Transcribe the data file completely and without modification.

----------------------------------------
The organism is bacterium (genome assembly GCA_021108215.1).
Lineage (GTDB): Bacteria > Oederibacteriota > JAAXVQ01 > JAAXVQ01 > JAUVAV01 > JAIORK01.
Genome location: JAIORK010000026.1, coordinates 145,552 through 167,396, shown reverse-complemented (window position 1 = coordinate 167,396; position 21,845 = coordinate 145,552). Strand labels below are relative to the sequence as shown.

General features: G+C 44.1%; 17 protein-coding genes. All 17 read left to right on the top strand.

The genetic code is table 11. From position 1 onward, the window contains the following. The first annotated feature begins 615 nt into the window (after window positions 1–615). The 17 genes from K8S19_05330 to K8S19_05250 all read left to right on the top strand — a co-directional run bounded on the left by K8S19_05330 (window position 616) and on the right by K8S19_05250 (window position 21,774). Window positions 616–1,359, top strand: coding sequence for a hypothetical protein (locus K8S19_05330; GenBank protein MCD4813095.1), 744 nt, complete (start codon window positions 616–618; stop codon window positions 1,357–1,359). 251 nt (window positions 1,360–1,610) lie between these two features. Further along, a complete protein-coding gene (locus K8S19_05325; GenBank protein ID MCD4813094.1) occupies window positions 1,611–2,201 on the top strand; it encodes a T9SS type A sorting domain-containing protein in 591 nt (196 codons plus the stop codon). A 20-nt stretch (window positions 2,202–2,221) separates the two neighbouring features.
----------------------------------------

The organism is bacterium (genome assembly GCA_021108215.1).
Lineage (GTDB): Bacteria > Oederibacteriota > JAAXVQ01 > JAAXVQ01 > JAUVAV01 > JAIORK01.
Genome location: JAIORK010000026.1, coordinates 145,552 through 167,396, shown reverse-complemented (window position 1 = coordinate 167,396; position 21,845 = coordinate 145,552). Strand labels below are relative to the sequence as shown.

General features: G+C 44.1%; 17 protein-coding genes. All 17 read left to right on the top strand.

The genetic code is table 11. From position 1 onward, the window contains the following. The first annotated feature begins 615 nt into the window (after window positions 1–615). The 17 genes from K8S19_05330 to K8S19_05250 all read left to right on the top strand — a co-directional run bounded on the left by K8S19_05330 (window position 616) and on the right by K8S19_05250 (window position 21,774). Window positions 616–1,359, top strand: coding sequence for a hypothetical protein (locus K8S19_05330; GenBank protein MCD4813095.1), 744 nt, complete (start codon window positions 616–618; stop codon window positions 1,357–1,359). 251 nt (window positions 1,360–1,610) lie between these two features. Further along, a complete protein-coding gene (locus K8S19_05325; GenBank protein ID MCD4813094.1) occupies window positions 1,611–2,201 on the top strand; it encodes a T9SS type A sorting domain-containing protein in 591 nt (196 codons plus the stop codon). A 20-nt stretch (window positions 2,202–2,221) separates the two neighbouring features.